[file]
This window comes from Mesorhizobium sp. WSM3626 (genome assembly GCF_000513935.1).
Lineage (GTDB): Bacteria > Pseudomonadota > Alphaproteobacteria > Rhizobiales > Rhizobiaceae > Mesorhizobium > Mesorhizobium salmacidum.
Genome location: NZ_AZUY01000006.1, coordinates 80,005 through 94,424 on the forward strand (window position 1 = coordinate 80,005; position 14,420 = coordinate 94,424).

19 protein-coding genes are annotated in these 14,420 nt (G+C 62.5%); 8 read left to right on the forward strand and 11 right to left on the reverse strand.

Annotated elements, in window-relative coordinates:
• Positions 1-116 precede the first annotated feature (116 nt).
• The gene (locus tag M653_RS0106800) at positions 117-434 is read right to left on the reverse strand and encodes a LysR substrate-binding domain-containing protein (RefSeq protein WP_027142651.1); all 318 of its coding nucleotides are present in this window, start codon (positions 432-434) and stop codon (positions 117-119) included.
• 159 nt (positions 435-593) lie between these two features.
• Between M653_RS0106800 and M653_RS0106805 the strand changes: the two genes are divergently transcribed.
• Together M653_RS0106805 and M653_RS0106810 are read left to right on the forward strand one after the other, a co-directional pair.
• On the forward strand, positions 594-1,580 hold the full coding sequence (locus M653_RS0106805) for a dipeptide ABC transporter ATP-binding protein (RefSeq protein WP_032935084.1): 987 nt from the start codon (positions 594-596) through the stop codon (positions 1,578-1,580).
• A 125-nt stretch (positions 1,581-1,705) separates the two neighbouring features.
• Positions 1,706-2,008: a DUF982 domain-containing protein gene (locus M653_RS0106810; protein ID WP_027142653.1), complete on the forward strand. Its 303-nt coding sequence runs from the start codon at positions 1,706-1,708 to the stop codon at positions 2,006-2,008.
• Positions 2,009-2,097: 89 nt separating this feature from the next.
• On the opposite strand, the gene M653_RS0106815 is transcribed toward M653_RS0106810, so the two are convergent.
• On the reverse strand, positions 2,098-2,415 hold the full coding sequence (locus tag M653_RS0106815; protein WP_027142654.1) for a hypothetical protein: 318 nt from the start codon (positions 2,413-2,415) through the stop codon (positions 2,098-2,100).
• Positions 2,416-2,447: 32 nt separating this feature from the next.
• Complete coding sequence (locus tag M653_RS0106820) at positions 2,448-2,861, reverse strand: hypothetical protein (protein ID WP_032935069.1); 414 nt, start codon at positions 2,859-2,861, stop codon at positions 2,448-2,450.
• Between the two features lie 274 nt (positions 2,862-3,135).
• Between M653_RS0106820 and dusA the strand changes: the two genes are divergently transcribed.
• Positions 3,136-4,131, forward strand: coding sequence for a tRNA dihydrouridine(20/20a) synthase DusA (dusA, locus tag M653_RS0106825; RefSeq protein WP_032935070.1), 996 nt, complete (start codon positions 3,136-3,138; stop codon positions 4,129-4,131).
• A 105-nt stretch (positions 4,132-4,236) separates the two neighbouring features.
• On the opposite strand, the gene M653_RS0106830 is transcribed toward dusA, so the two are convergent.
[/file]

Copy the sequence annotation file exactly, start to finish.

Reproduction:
This window comes from Mesorhizobium sp. WSM3626 (genome assembly GCF_000513935.1).
Lineage (GTDB): Bacteria > Pseudomonadota > Alphaproteobacteria > Rhizobiales > Rhizobiaceae > Mesorhizobium > Mesorhizobium salmacidum.
Genome location: NZ_AZUY01000006.1, coordinates 80,005 through 94,424 on the forward strand (window position 1 = coordinate 80,005; position 14,420 = coordinate 94,424).

19 protein-coding genes are annotated in these 14,420 nt (G+C 62.5%); 8 read left to right on the forward strand and 11 right to left on the reverse strand.

Annotated elements, in window-relative coordinates:
• Positions 1-116 precede the first annotated feature (116 nt).
• The gene (locus tag M653_RS0106800) at positions 117-434 is read right to left on the reverse strand and encodes a LysR substrate-binding domain-containing protein (RefSeq protein WP_027142651.1); all 318 of its coding nucleotides are present in this window, start codon (positions 432-434) and stop codon (positions 117-119) included.
• 159 nt (positions 435-593) lie between these two features.
• Between M653_RS0106800 and M653_RS0106805 the strand changes: the two genes are divergently transcribed.
• Together M653_RS0106805 and M653_RS0106810 are read left to right on the forward strand one after the other, a co-directional pair.
• On the forward strand, positions 594-1,580 hold the full coding sequence (locus M653_RS0106805) for a dipeptide ABC transporter ATP-binding protein (RefSeq protein WP_032935084.1): 987 nt from the start codon (positions 594-596) through the stop codon (positions 1,578-1,580).
• A 125-nt stretch (positions 1,581-1,705) separates the two neighbouring features.
• Positions 1,706-2,008: a DUF982 domain-containing protein gene (locus M653_RS0106810; protein ID WP_027142653.1), complete on the forward strand. Its 303-nt coding sequence runs from the start codon at positions 1,706-1,708 to the stop codon at positions 2,006-2,008.
• Positions 2,009-2,097: 89 nt separating this feature from the next.
• On the opposite strand, the gene M653_RS0106815 is transcribed toward M653_RS0106810, so the two are convergent.
• On the reverse strand, positions 2,098-2,415 hold the full coding sequence (locus tag M653_RS0106815; protein WP_027142654.1) for a hypothetical protein: 318 nt from the start codon (positions 2,413-2,415) through the stop codon (positions 2,098-2,100).
• Positions 2,416-2,447: 32 nt separating this feature from the next.
• Complete coding sequence (locus tag M653_RS0106820) at positions 2,448-2,861, reverse strand: hypothetical protein (protein ID WP_032935069.1); 414 nt, start codon at positions 2,859-2,861, stop codon at positions 2,448-2,450.
• Between the two features lie 274 nt (positions 2,862-3,135).
• Between M653_RS0106820 and dusA the strand changes: the two genes are divergently transcribed.
• Positions 3,136-4,131, forward strand: coding sequence for a tRNA dihydrouridine(20/20a) synthase DusA (dusA, locus tag M653_RS0106825; RefSeq protein WP_032935070.1), 996 nt, complete (start codon positions 3,136-3,138; stop codon positions 4,129-4,131).
• A 105-nt stretch (positions 4,132-4,236) separates the two neighbouring features.
• On the opposite strand, the gene M653_RS0106830 is transcribed toward dusA, so the two are convergent.